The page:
Kraig and Derek decided to have a corn dog after we debated the merits and differences of pronto pups versus corn dogs. I was holding out for something else, but wasn't sure what. After a tour of the Art Building and a new snow plow that fascinated Kraig, we split an order of corn fritters with honey butter. Delicious! Not exactly the same as the corn fritters my Mom made growing up, but still tasty indeed.

No visit to the Fair would be complete without a stop and the roasted corn booth. Kraig was full, but Derek and I braved the long lines to get a buttery, steaming golden ear of delicious sweet corn. And it lived up to the anticipation.

I finally ended up getting a cheap (only $3.00!) corn dog on our way to our final food destination. The Blue Moon Cafe was serving one of this year's new food creations - sweet corn ice cream. Bits of sweet corn are interlaced in a slightly sweet, creamy ice cream base, and then homestyle toasted corn kernels are sprinkled on top.

I got mine with caramelized cayenne peanuts, and Kraig and Derek got theirs with a blueberry sauce. By far, this was the most delicious thing I had at the Fair this year. I would look for this again.

I'm glad we were done eating, for our next stops were the animal barns. It wasn't until we stepped foot into the Swine Barn had I realized I'm truly a city boy. I don't think I've ever been in the barns before, and one whiff of the smell that permeated my nostrils told me I would have remembered that smell if I had been in there before.

My surprise wasn't over yet. We spotted a large male pig that had to weigh close to 1100 or 1200 pounds. I have never seen a pig that massive. He was on his stomach, eating and filled the entire breadth of his pen. Opposite him was a new mother and about 12 cute little piglets. By then I'd got somewhat used to the smell.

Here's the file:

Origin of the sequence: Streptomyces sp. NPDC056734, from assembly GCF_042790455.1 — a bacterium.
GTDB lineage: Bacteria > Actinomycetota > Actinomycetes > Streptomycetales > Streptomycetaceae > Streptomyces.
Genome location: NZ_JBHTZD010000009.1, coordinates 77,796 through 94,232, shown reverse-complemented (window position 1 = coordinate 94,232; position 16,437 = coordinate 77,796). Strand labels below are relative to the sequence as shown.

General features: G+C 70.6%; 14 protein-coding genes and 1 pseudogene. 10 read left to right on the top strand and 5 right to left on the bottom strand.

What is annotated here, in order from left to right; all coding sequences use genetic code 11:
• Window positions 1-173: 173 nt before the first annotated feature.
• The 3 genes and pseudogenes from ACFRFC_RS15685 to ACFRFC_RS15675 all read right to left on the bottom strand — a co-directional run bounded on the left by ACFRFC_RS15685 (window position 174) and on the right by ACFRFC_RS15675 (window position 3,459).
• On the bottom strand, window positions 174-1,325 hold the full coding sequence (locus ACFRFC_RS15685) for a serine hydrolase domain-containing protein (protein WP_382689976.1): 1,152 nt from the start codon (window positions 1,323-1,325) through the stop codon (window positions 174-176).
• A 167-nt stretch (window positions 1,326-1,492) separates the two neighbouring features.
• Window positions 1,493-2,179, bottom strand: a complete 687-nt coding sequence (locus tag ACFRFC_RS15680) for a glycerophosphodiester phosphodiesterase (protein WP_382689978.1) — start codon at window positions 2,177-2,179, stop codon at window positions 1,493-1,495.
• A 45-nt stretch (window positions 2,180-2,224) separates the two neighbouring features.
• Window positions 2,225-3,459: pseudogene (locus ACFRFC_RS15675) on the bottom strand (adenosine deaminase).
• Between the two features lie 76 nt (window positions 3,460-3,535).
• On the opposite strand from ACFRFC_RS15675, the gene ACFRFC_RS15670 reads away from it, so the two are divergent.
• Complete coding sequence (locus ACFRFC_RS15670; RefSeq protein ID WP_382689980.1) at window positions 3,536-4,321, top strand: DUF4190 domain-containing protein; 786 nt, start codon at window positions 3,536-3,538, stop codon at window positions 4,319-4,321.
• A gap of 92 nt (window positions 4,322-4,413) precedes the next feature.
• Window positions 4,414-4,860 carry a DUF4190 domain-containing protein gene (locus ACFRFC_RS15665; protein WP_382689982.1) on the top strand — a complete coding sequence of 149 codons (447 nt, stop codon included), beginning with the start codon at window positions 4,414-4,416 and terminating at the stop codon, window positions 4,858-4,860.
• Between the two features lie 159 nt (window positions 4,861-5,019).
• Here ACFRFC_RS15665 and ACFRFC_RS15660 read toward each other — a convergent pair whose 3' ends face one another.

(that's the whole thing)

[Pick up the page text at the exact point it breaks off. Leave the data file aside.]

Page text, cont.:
We passed the sheep on our way out, but didn't see any little lambs. We crossed the street and entered into the Cow Barn, where Kraig and Derek were regaled with interesting facts about cows and milking while I looked around on my own.

After all we'd seen that day, the last place i wanted to visit was the Birthing Barn, so I stayed outside while Kraig and Derek toured it. They came out and assured me no births were taking place at that exact moment, but videos of animal births were playing throughout the building.

On that note, we decided we'd call it a night, and went our separate ways to our respective shuttle bus pick-up points. I decided I wanted to have one more try at some unique food, so I made may way around one last time, and I found Sausage by Cynthia. They serve all sorts of ethnic and regional sausages.

I decided upon the sampler, and they prepared a dish of 3 types of sausage, with grilled onions. I chose Swedish potato sausage, Cajun Andouille and a Minnesota wild rice jalapeno pork sausage. All three were amazing! The wild rice sausage was on the spicy side, but in a good way. The potato and andouille sausages had great texture and taste.

I finally made my way to the shuttle bus stop. It was a great day at the Fair, and i ate favorites old and new. I love going to the fair, but I know it's best that I only go once each year. My body and waistline couldn't handle more than one trip!

Minnesotans are known for having food a central part of their social gatherings, and the food at the Fair is no exception. I think the motto "The Great Minnesota Get-Together" aptly describes this, because the Fair really is like one big holiday dinner, family picnic, backyard BBQ and church potluck rolled into one fantastic time and place.